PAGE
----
Woods.png

    This is everything that you need to consider when you have woods in a tile. A experienced player knows what to do and can make that decision quite easily most of the time, but you can't judge this only from the perspective of someone who has been playing and discussing this game for years. You can't also judge it only from a competitive/speedrun perspective, since Civ isn't a strictly competitive game and what the player is trying to accomplish can vary. It's common to see players that struggle to decide what to do with their resources/features, and there's a lot that can be done with these resources that can lead to different strategies and playstyles, often based on the map, civ and victory condition you're going for. Removing it or not is a complex choice, regardless if you already have an optimal, general way to use the mechanic.


    The Civ community isn't limited to these forums and it's quite likely that OP saw people calling Civ VI dumbed down outside of Civfanatics, where this is often one of the adjectives used when people just want to rage and show how bad the game is, without actually making any kind of argument to support their claim, other than more adjectives. If you waste some time browsing the steam forums, you'll find quite a lot of these threads. Good luck finding a detailed argument there.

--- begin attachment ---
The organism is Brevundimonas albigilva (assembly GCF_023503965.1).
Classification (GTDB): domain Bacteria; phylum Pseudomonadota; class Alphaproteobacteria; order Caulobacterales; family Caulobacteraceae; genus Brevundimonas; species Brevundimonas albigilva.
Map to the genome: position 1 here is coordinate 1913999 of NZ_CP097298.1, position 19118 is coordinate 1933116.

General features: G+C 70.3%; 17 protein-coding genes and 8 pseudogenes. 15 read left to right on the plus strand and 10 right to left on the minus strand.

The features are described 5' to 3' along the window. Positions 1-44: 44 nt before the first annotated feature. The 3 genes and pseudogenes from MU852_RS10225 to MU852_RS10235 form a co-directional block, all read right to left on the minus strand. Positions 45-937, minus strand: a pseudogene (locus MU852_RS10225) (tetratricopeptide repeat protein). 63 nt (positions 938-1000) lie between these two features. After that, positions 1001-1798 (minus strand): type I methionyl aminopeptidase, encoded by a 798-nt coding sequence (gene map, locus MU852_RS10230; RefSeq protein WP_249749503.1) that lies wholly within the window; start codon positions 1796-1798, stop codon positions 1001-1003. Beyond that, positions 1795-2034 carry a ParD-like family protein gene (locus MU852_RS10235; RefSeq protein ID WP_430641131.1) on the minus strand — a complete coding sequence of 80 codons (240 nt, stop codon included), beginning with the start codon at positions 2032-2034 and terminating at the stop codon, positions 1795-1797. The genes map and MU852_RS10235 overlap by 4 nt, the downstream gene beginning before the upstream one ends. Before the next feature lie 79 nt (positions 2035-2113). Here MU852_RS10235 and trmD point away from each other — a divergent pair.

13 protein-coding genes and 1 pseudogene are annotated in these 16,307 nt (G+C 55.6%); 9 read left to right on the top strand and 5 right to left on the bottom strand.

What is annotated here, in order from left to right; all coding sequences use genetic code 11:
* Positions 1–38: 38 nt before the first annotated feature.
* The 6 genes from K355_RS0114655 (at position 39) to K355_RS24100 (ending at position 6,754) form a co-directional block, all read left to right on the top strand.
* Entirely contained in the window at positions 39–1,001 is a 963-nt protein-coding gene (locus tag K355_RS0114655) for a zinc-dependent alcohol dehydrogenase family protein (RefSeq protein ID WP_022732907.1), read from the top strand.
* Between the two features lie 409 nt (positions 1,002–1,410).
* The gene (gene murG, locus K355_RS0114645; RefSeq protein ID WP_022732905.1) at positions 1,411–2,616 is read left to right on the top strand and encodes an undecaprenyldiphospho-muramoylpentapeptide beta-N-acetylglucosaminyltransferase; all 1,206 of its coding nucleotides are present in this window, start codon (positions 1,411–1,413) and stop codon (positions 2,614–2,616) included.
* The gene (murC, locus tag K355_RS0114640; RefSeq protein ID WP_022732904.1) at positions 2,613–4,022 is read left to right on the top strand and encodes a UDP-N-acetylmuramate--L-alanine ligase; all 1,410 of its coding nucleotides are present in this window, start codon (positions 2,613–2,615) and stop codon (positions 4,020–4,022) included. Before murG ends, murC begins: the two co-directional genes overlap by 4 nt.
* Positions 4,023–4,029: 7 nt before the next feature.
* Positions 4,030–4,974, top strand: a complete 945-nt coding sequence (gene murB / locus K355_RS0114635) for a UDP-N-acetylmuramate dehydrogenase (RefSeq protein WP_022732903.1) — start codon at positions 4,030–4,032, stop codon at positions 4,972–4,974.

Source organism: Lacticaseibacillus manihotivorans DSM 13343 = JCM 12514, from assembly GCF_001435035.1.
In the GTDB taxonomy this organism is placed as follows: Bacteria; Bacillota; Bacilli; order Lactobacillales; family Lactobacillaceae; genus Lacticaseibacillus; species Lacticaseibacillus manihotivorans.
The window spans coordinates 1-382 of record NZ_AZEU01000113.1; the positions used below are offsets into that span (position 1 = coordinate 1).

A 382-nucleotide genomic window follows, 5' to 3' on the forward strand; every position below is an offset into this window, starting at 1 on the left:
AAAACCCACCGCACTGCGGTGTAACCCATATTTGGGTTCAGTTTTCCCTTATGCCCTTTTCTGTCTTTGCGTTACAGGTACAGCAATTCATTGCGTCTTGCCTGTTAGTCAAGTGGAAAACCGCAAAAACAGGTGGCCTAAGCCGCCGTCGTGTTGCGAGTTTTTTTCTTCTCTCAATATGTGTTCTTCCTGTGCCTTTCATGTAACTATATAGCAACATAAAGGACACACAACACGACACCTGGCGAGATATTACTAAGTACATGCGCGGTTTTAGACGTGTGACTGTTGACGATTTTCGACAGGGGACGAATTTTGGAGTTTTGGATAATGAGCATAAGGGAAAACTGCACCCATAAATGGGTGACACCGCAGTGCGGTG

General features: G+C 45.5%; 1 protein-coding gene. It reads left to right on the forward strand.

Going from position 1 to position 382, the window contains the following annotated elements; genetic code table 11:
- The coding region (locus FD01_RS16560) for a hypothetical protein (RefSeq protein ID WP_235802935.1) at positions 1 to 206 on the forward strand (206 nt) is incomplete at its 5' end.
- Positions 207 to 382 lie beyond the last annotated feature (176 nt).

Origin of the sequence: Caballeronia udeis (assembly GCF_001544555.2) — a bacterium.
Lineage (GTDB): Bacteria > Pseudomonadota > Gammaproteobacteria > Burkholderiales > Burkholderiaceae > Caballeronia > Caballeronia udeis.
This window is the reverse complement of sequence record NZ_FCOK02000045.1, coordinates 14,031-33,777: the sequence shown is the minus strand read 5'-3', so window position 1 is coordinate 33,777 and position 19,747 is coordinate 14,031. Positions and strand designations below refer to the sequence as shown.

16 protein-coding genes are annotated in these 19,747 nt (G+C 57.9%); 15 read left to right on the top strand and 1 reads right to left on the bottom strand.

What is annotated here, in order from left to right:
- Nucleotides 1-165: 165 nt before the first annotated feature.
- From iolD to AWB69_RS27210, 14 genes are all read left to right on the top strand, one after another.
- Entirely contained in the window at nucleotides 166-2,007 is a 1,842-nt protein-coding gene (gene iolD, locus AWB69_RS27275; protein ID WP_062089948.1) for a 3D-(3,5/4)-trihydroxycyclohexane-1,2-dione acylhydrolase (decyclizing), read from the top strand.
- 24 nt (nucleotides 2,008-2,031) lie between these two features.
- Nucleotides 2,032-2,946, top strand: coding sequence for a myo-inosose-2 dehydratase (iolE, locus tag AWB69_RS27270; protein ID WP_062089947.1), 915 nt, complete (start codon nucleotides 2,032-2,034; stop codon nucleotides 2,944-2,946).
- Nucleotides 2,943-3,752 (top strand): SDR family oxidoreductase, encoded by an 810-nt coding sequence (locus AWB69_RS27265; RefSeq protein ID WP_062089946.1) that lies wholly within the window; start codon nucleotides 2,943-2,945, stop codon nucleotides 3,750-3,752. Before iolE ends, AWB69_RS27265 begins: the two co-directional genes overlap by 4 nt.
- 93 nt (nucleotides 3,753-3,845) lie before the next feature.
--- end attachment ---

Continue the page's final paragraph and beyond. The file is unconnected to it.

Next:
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  14. Archon_Wing

    Archon_Wing Vote for me or die

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    It was nothing close to a 4 year discussion. If anything, the math was us struggling to find something more interesting.